How the financial affairs of the incapacitated person are handled?

The Judge may demand that the guardian set up a guarantee deposit in order to ensure that the guardian respects his/her obligations. The type and amount of the guarantee deposit is determined by the Judge. This deposit can be annulled or modified at any time by the Judge provided that there is a valid reason.

The guardian is obliged to make an inventory of the assets of the ward of court within a time limit of sixty days to be counted as from the date on which he/she takes up the post. The court authorities may extend this time limit if there are reasons to do so. The inven­tory is registered by the court in the presence of the State Prosecutor.

Any money, jewellery, precious objects and stocks or documents that, in the opinion of the court authorities, should not remain in the possession of the guardian must be deposited at an establishment intended for that purpose. If this results in expenses, they can be charged to the estate of the person under guardianship. If the guardian does not include in the inventory loans held against the person under guardianship, it shall be understood that he/she has expressly waived them.

The guardian must have court authority:

  • To dispose of or encumber real estate, trading or industrial establishments, precious objects and movables belonging to the minors or incapacitated persons, or to exe­cute contracts or perform acts that have the nature of an instrument or are liable to be registered. The sale of preferential share purchase rights is exempted.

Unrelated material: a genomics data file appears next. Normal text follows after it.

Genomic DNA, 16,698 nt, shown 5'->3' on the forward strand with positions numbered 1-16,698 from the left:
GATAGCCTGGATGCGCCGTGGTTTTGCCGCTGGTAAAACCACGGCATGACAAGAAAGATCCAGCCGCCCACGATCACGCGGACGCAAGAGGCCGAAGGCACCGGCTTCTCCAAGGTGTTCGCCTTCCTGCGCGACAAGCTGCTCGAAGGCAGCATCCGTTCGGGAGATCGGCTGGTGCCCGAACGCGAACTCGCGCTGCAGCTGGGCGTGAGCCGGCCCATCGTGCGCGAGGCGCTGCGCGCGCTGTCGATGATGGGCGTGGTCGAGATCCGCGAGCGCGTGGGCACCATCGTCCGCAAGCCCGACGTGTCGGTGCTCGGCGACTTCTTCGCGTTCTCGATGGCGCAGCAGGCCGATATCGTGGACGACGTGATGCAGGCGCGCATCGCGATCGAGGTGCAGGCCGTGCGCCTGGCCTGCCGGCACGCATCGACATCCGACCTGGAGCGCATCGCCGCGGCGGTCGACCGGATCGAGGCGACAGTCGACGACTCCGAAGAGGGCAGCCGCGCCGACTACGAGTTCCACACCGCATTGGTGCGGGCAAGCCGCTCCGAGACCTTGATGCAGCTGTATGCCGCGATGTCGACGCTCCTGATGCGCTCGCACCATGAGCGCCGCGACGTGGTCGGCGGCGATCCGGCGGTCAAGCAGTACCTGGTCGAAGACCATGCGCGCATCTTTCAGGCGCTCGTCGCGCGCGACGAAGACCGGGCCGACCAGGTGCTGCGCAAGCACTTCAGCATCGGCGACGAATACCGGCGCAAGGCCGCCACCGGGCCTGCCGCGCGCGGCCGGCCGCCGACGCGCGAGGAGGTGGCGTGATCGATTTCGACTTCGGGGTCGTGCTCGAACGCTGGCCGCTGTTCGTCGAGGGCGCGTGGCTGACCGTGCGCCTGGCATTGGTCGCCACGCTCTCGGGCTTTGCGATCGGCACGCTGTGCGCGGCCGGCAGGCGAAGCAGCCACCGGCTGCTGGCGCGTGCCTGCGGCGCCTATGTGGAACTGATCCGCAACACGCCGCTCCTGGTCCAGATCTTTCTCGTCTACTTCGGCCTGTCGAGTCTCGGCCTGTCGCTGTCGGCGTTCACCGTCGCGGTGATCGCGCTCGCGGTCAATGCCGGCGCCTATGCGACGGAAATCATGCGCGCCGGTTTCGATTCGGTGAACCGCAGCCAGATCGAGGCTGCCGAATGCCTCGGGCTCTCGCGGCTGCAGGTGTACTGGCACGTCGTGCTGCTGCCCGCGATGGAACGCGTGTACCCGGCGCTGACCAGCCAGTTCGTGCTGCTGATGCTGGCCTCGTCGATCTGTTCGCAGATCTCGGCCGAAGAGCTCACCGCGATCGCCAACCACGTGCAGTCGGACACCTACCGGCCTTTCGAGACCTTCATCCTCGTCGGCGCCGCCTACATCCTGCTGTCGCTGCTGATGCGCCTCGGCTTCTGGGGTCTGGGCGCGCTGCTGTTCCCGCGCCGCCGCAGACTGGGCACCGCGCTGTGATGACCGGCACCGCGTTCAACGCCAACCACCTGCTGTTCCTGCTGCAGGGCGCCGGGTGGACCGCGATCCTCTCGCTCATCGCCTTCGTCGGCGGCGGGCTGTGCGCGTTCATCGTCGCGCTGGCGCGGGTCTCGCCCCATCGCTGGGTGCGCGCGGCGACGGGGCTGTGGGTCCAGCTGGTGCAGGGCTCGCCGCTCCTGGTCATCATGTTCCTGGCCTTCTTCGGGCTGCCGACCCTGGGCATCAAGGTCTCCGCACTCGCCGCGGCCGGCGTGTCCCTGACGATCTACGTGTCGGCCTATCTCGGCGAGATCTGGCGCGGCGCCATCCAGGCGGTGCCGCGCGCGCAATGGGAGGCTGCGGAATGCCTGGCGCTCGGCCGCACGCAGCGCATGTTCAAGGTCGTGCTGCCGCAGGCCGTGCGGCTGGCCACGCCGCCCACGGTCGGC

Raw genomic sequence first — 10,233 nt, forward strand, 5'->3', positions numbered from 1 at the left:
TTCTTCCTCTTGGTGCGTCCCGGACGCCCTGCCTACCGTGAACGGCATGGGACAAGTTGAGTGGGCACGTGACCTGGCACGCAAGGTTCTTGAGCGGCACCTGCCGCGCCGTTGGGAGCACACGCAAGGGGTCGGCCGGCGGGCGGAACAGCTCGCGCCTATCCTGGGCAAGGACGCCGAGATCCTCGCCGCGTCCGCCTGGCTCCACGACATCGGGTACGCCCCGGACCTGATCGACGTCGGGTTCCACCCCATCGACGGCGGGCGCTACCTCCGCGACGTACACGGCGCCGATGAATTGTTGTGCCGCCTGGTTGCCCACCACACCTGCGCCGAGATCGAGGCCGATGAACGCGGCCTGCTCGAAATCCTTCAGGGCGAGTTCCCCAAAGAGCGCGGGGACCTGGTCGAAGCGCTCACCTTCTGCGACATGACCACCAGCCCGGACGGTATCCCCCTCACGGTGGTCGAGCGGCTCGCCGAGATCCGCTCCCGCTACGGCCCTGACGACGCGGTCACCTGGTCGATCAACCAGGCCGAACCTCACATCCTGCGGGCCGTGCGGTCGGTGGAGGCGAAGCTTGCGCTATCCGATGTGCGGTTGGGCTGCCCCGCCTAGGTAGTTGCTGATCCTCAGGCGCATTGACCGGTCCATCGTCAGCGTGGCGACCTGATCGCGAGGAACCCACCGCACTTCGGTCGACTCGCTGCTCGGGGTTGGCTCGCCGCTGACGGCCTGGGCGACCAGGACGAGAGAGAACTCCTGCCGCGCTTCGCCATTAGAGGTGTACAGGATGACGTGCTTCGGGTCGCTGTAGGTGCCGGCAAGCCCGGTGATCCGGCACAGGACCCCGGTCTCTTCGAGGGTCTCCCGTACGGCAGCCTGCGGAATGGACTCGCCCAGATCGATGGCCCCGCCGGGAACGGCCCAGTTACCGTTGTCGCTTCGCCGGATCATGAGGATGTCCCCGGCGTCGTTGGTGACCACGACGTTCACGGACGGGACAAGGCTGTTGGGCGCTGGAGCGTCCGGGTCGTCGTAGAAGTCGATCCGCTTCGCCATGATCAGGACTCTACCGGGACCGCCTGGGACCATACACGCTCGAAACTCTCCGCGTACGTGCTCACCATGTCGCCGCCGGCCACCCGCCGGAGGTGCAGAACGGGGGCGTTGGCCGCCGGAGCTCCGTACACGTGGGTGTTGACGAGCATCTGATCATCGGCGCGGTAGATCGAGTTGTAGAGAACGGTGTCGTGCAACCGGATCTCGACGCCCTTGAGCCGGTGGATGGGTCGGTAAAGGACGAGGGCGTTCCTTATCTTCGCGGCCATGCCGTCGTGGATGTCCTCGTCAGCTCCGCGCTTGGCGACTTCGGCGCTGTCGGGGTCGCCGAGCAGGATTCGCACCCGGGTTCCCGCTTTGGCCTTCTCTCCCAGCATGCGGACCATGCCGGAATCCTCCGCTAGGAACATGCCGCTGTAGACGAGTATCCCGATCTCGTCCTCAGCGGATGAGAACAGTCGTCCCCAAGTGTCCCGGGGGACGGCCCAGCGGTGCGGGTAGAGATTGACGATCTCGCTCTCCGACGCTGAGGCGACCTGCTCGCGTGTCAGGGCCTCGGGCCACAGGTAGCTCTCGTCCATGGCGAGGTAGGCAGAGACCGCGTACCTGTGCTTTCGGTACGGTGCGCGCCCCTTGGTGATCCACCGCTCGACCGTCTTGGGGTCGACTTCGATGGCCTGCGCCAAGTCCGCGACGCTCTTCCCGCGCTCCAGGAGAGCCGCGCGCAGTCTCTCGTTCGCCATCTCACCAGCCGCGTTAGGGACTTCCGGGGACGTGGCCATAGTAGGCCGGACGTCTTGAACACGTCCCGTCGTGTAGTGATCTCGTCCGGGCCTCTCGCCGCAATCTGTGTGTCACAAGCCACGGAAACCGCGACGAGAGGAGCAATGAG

• To waive rights, as well as settle or submit to arbitration questions in which the per­son under guardianship is an interested party.
  • To accept any legacy without profit for the inventory, or to reject the latter or the gifts.
  • To make extraordinary expenditure on the assets.
  • To sue on behalf of those subject to guardianship, except in urgent matters or those for very small amounts.
  • To assign assets on lease for a period of over six years.
  • To grant and take money on loan.
  • To freely dispose of assets or rights belonging to the person under guardianship.
  • To assign to third parties the loans that the person under guardianship holds against him/her, or to purchase for cash the loans from third parties against person under guardianship.

The sharing out of a legacy or the division of a common asset performed by the guardian shall not require court authority, but once done court approval is required.

Before authorising or approving any of the acts mentioned above, the Judge holds a hearing with the Department of Public Prosecutions and with the person under guardi­anship. The Judge may also obtain appropriate reports if he/she deems it appropriate.

The guardian is entitled to payment, providing that the Judge considers that the estate of the person under guardianship allows it. It is the duty of the Judge to set the amount and to decide how it will be paid. In order to do this, he/she must bear in mind the work to be performed and the value and profitability of the assets, attempting as far as pos­sible to ensure that the amount of the payment is not less than 4 percent and not more than 20 per cent of the cash yield from the assets.